The taken whale is towed to the village, where communities use large commercial trucks to pull the animal from the water to a flensing site. Flensing does not start before specially dressed elders perform a celebratory ceremony. This ceremony  which invites and appreciates the special ‘host’ – the whale – and invites it to leave its flesh as a gift for its starving children (the people) and bring food to the community. Every bone will return to the environment and thus the whales will definitely return next year, having been honoured and respected.

Time to death and lost animals

According to IWC recommendations, whalers do their best to improve the effectiveness of the hunt, to kill the animal as quickly as possible and to ensure that all struck animals are killed and landed. Inspectors annually collect the information about times to death and struck-and-lost whales and report it to Russian Ministry of Natural Resources and to the IWC. Recent mean times to death have annually ranged between 24 and 38 minutes for the gray whale hunt.

5. Chukotka, Russian Federation: Scientific Advice

The general approach to the provision of scientific advice to the IWC for all ASW hunts is through the use of a Strike Limit Algorithm.

The IWC Scientific Committee integrates the available data (biology, ecology, abundance and trends, removals including direct hunting, ship strikes and bycatches, requested catches from the relevant ASW countries) to provide scientific advice to the Commission.

Besides collecting catch data, scientific research on the Chukotka hunt is provided by Russian scientists, mainly by the Chukotka branch of TINRO-Center (ChukotTINRO). Where possible, studies include photo-identification of gray whales, toxicology research and the collection of genetic samples and genetic studies. This involves good co-operation between hunters and scientists and it is the hunters, following advice from scientists, who collect tissue samples from the hunts. Scientists also collect biopsy samples from live animals when possible.

Most recent IWC Scientific Committee advice

Gray whales:

The most recent Scientific Committee advice (from the 2018 Scientific Committee meeting) for this population of gray whales is provided below. Note that the request for Scientific Committee advice on an annual strike limit of 140 whales is from the Russian Federation and that there is an agreement between the Russian Federation and the U.S. regarding the allocation of the catch limit between the two countries for their respective aboriginal subsistence whaling hunts (Chukotka Natives and Makah Tribe).

The Russian Federation (SC/67b/AWMP/17) had requested advice on the following provision:

‘For the seven years 2019, 2020, 2021, 2022, 2023, 2024 and 2025, the number of gray whales taken in accordance with this sub-paragraph shall not exceed 980 (i.e. 140 per annum on average) provided that the number of gray whales taken in any one of the years 2019, 2020, 2021, 2022, 2023, 2024 and 2025 shall not exceed 140.’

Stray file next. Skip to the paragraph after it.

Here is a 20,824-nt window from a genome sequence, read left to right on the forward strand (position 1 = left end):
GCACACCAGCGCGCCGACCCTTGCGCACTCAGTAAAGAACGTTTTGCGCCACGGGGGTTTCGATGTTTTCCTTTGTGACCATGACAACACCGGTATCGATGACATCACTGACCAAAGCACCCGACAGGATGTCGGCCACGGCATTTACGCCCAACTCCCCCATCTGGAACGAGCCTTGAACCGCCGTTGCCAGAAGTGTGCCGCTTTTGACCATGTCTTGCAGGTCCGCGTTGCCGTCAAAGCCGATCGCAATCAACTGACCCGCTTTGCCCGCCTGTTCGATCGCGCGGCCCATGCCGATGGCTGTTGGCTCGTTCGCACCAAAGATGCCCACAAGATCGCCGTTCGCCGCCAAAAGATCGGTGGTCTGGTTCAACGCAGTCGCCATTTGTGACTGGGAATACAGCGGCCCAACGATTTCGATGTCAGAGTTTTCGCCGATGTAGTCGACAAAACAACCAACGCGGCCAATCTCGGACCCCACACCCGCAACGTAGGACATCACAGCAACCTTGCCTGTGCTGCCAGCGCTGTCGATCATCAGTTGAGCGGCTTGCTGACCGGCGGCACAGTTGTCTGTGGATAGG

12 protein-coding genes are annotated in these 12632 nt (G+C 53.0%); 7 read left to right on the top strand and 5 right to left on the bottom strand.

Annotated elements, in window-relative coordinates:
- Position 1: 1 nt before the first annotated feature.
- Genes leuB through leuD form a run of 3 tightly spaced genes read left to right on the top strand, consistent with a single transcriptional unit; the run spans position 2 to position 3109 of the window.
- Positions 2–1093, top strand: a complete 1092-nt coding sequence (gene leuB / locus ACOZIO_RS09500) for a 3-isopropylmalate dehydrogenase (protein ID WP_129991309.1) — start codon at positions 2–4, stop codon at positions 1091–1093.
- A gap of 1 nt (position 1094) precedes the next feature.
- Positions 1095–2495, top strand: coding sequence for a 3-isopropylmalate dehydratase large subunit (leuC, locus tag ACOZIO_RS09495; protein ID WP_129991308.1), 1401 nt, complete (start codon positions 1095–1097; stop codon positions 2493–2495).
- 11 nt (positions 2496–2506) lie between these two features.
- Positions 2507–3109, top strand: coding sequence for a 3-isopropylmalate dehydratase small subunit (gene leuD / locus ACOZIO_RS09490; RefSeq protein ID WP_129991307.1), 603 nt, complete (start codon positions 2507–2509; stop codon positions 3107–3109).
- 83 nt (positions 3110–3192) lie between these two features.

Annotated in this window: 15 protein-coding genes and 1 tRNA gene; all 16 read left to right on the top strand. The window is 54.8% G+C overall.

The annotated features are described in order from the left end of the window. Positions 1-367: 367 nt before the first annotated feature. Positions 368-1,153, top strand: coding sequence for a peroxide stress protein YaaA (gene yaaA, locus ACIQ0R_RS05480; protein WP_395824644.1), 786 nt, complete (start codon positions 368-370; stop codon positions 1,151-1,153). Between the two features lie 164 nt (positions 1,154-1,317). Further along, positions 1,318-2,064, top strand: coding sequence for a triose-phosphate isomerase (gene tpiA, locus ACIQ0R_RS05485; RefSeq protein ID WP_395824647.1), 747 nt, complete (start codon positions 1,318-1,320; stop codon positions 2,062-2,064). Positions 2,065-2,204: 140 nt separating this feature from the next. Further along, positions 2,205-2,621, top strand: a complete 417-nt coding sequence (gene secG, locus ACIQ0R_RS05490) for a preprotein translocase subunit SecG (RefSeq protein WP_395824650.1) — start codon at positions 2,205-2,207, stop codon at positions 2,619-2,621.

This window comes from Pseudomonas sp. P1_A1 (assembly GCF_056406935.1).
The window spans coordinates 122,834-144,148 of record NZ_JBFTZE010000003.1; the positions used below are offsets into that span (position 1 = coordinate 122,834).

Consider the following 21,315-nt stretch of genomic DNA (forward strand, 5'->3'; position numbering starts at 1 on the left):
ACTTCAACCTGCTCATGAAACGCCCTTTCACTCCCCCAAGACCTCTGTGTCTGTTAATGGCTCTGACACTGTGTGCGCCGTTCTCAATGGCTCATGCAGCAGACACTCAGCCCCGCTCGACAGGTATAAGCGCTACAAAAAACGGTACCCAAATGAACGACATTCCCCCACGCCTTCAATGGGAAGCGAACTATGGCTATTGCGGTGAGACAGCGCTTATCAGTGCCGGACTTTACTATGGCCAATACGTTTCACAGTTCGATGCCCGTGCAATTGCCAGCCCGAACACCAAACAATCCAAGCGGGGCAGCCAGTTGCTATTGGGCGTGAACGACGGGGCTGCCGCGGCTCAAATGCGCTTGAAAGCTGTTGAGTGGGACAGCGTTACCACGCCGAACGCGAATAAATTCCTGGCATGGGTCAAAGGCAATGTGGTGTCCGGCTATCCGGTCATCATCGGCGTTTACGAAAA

The Committee therefore:

  1. agrees that the Gray Whale SLA remains the best available way to provide management advice for the gray whale hunts;
  2. advises that an average annual strike limit of 140 whales will not harm the stock and meets the Commission’s conservation objectives;
  3. notes that its previous advice that the interannual variation of 50% within a block with the same allowance from the last year of one block to the first year of the next remains acceptable;

Bowhead whales

The most recent Scientific Committee advice (from the 2018 Scientific Committee meeting) for this population of bowhead whales is provided below. Note that the request for Scientific Committee advice on an annual strike limit of 67 whales is from the U.S. and that there is an agreement between the Russian Federation and the U.S. regarding the allocation of the catch limit between the two countries for their respective aboriginal subsistence whaling hunts (Alaska Natives and Chukotka Natives).

The USA indicated that it requested advice on the existing catch/strike limits. The Committee therefore:

  1. agrees that the Bowhead Whale SLA remains the best available way to provide management advice for this stock;
  2. advises that a continuation of the present average annual strike limit of 67 whales will not harm the stock and meets the Commission’s conservation objectives; and
  3. advises that provisions allowing for the carry forward of unused strikes from the previous three blocks, subject to the limitation that the number of such carryover strikes used in any year does not exceed 50% of the annual strike limit, has no conservation implications (see SC/67b/Rep04).

6. Regulation of Chukotka hunts


The IWC has responsibility for the international regulation of whaling and setting of catch/strike limits for aboriginal subsistence whaling hunts of member nations, including Russian Federation (Chukotka). The most recent catch limits for Chukotka are summarised below.